# Implement a function to check if a linked list is a palindrome

QUESTION:

Palindrome: Implement a function to check if a linked list is a palindrome.

SOLUTION:

To approach this problem, we can picture a palindrome like 0 – > 1 – > 2 – > 1 – > 0. We know that, since it’s a palindrome, the list must be the same backwards and forwards. This leads us to our first solution.

Solution #1: Reverse and Compare

• Our first solution is to reverse the linked list and compare the reversed list to the original list.
• If they’re the same, the lists are identical.
• Note that when we compare the linked list to the reversed list, we only actually need to compare the first half of the list.
• If the first half of the normal list matches the first half of the reversed list, then the second half of the normal list must match the second half of the reversed list.
```boolean isPalindrome(LinkedListNode head) {
}
while (node != null) {
node= node.next;
}
}
while (one != null && two != null) {
if (one.data != two.data) {
}
return false;
one one.next;
two two.next;
}
return one== null && two== null;
} ```
• Observe that we’ve modularized this code into reverse and is Equal functions.
• We’ve also created a new class so that we can return both the head and the tail of this method.
• We could have also returned a two-element array, but that approach is less maintainable.

Solution #2: Iterative Approach

• We want to detect linked lists where the front half of the list is the reverse of the second half.
• How would we do that? By reversing the front half of the list. A stack can accomplish this.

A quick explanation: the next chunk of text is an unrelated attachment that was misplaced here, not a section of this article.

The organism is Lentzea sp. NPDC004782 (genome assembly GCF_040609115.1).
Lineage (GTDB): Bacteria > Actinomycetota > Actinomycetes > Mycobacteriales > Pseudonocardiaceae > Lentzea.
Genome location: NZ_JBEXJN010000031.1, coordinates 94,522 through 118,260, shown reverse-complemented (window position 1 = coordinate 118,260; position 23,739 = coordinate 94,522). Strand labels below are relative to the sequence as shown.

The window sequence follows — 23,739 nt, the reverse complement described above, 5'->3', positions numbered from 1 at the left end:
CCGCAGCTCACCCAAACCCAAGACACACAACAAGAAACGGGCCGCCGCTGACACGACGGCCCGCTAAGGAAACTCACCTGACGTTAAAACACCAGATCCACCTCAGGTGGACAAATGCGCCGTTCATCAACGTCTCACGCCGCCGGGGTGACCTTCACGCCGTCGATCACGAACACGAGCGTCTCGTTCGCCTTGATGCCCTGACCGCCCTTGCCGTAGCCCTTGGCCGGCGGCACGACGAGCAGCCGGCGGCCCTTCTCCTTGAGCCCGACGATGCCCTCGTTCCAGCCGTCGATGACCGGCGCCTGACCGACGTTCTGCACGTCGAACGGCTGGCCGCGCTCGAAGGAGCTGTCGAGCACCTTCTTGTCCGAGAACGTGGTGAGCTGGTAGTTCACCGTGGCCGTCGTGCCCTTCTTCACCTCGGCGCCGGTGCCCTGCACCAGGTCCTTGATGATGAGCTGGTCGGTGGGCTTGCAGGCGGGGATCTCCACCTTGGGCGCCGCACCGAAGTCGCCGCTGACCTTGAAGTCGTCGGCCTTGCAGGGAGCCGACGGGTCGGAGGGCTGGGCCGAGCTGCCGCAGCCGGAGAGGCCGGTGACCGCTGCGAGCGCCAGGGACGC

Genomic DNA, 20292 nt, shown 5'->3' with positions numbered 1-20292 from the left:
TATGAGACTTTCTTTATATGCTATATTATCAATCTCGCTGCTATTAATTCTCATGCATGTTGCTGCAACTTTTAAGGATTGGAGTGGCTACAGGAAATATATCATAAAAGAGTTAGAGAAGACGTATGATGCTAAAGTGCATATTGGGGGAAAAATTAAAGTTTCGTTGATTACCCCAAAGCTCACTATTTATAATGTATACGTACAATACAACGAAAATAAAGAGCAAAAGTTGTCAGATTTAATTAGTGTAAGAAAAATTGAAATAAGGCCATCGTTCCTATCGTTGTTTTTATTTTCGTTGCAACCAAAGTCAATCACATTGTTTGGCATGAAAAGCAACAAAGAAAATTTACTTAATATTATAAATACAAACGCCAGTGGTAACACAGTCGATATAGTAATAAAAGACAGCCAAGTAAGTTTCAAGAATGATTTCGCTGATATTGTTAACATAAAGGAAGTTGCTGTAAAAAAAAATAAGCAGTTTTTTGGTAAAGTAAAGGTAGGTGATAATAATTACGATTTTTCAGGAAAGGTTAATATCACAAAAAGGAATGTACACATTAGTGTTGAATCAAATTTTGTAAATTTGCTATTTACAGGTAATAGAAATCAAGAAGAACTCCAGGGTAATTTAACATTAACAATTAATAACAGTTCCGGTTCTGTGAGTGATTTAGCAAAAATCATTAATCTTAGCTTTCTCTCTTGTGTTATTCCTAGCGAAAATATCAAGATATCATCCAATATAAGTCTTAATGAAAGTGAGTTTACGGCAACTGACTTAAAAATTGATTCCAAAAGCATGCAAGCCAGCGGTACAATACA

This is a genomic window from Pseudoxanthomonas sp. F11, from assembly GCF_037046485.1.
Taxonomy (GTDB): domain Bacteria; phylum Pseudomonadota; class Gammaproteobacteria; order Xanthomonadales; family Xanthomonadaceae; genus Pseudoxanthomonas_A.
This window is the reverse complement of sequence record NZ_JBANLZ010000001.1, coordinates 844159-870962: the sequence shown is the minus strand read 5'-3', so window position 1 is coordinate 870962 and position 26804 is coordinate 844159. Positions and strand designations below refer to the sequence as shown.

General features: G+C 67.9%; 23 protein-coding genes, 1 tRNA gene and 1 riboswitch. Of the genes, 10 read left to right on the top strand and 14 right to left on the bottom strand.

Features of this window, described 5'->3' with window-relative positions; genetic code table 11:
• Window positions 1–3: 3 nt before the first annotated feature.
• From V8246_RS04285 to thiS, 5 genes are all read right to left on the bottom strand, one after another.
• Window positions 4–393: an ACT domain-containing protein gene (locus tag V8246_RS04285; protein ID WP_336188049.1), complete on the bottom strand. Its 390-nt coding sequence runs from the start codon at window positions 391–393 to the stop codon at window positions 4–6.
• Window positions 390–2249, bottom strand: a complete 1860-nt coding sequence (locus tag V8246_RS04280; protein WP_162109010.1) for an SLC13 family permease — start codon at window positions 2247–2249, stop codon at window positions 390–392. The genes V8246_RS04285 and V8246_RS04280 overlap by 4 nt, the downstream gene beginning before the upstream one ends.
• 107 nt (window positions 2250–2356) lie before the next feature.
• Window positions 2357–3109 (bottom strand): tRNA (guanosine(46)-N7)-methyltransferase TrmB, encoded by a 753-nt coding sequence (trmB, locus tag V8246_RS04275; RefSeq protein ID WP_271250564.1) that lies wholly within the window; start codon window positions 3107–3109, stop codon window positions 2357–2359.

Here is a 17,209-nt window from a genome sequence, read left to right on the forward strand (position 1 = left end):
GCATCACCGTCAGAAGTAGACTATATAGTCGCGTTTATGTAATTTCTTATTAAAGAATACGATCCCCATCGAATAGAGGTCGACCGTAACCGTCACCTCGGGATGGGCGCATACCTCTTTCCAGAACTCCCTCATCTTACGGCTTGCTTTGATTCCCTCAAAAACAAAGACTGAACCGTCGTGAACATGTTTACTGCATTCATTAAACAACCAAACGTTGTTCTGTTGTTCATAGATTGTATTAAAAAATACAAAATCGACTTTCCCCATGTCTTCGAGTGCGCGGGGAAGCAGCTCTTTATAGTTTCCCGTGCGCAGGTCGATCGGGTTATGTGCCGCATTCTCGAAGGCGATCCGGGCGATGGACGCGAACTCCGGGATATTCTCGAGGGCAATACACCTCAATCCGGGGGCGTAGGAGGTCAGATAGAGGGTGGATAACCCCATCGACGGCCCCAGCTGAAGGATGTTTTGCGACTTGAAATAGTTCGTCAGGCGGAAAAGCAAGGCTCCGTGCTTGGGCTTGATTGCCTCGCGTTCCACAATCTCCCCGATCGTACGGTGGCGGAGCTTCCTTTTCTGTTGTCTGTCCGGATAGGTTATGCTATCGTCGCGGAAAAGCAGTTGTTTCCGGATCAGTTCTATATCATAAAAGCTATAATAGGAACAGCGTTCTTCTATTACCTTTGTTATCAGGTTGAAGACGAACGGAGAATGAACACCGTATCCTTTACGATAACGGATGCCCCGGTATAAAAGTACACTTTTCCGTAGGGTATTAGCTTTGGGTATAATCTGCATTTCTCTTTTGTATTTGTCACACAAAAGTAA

• We need to push the first half of the elements onto a stack. We can do this in two different ways, depending on whether or not we know the size of the linked list.
• If we know the size of the linked list, we can iterate through the first half of the elements in a standard for loop, pushing each element onto a stack.
• We must be careful, of course, to handle the case where the length of the linked list is odd.
• If we don’t know the size of the linked list, we can iterate through the linked list, using the fast runner/ slow runner technique described in the beginning of the chapter. At each step in the loop, we push the data from the slow runner onto a stack.
• When the fast runner hits the end of the list, the slow runner will have reached the middle of the linked list. By this point, the stack will have all the elements from the front of the linked list, but in reverse order.

Now, we simply iterate through the rest of the linked list. At each iteration, we compare the node to the top of the stack. If we complete the iteration without finding a difference, then the linked list is a palindrome.

```boolean isPalindrome(LinkedListNode head) {
Stack<Integer> stack= new Stack<Integer>();

/* Push elements from first half of linked list onto stack. When fast runner
* (which is moving at 2x speed) reaches the end of the linked list, then we
* know we're at the middle*/

while (fast != null && fast.next != null) {
stack.push(slow.data);
slow slow.next;
fast= fast.next.next;
}

/* Has odd number of elements, so skip the middle element*/